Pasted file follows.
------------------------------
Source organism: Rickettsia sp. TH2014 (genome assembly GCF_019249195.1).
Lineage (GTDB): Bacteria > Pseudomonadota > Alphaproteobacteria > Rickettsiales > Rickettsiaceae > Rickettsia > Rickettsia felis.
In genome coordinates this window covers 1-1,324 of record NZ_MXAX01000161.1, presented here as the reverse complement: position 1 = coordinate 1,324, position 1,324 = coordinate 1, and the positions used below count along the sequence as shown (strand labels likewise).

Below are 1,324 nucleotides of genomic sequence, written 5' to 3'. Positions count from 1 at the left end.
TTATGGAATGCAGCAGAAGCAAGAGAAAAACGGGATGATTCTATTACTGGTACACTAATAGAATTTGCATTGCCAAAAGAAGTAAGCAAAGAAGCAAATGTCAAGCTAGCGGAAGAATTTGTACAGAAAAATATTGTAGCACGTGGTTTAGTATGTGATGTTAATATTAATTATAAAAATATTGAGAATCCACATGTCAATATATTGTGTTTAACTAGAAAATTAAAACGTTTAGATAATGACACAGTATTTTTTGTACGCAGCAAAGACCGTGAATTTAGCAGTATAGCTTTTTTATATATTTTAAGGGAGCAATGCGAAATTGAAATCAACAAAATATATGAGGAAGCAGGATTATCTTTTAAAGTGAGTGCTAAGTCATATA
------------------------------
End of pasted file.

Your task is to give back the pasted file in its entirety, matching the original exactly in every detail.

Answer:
Source organism: Rickettsia sp. TH2014 (genome assembly GCF_019249195.1).
Lineage (GTDB): Bacteria > Pseudomonadota > Alphaproteobacteria > Rickettsiales > Rickettsiaceae > Rickettsia > Rickettsia felis.
In genome coordinates this window covers 1-1,324 of record NZ_MXAX01000161.1, presented here as the reverse complement: position 1 = coordinate 1,324, position 1,324 = coordinate 1, and the positions used below count along the sequence as shown (strand labels likewise).

Below are 1,324 nucleotides of genomic sequence, written 5' to 3'. Positions count from 1 at the left end.
TTATGGAATGCAGCAGAAGCAAGAGAAAAACGGGATGATTCTATTACTGGTACACTAATAGAATTTGCATTGCCAAAAGAAGTAAGCAAAGAAGCAAATGTCAAGCTAGCGGAAGAATTTGTACAGAAAAATATTGTAGCACGTGGTTTAGTATGTGATGTTAATATTAATTATAAAAATATTGAGAATCCACATGTCAATATATTGTGTTTAACTAGAAAATTAAAACGTTTAGATAATGACACAGTATTTTTTGTACGCAGCAAAGACCGTGAATTTAGCAGTATAGCTTTTTTATATATTTTAAGGGAGCAATGCGAAATTGAAATCAACAAAATATATGAGGAAGCAGGATTATCTTTTAAAGTGAGTGCTAAGTCATATA